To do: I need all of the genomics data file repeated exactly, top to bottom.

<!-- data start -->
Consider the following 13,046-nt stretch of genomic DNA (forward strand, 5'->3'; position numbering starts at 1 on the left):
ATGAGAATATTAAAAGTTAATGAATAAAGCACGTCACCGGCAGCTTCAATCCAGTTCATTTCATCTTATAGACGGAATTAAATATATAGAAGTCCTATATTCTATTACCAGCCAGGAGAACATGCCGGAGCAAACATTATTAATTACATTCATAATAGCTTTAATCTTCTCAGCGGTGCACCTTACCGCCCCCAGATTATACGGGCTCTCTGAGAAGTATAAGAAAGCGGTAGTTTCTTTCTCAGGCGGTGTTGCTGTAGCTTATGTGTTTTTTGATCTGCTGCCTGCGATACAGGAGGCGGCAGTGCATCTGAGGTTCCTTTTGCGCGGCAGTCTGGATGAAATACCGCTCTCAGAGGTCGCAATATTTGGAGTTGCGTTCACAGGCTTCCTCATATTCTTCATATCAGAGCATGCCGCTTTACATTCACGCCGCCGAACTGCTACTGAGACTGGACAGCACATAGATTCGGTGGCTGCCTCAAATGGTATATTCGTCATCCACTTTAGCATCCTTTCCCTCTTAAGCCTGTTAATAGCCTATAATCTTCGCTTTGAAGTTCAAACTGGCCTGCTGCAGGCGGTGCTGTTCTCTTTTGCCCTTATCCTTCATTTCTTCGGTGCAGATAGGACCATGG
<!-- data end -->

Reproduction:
Consider the following 13,046-nt stretch of genomic DNA (forward strand, 5'->3'; position numbering starts at 1 on the left):
ATGAGAATATTAAAAGTTAATGAATAAAGCACGTCACCGGCAGCTTCAATCCAGTTCATTTCATCTTATAGACGGAATTAAATATATAGAAGTCCTATATTCTATTACCAGCCAGGAGAACATGCCGGAGCAAACATTATTAATTACATTCATAATAGCTTTAATCTTCTCAGCGGTGCACCTTACCGCCCCCAGATTATACGGGCTCTCTGAGAAGTATAAGAAAGCGGTAGTTTCTTTCTCAGGCGGTGTTGCTGTAGCTTATGTGTTTTTTGATCTGCTGCCTGCGATACAGGAGGCGGCAGTGCATCTGAGGTTCCTTTTGCGCGGCAGTCTGGATGAAATACCGCTCTCAGAGGTCGCAATATTTGGAGTTGCGTTCACAGGCTTCCTCATATTCTTCATATCAGAGCATGCCGCTTTACATTCACGCCGCCGAACTGCTACTGAGACTGGACAGCACATAGATTCGGTGGCTGCCTCAAATGGTATATTCGTCATCCACTTTAGCATCCTTTCCCTCTTAAGCCTGTTAATAGCCTATAATCTTCGCTTTGAAGTTCAAACTGGCCTGCTGCAGGCGGTGCTGTTCTCTTTTGCCCTTATCCTTCATTTCTTCGGTGCAGATAGGACCATGG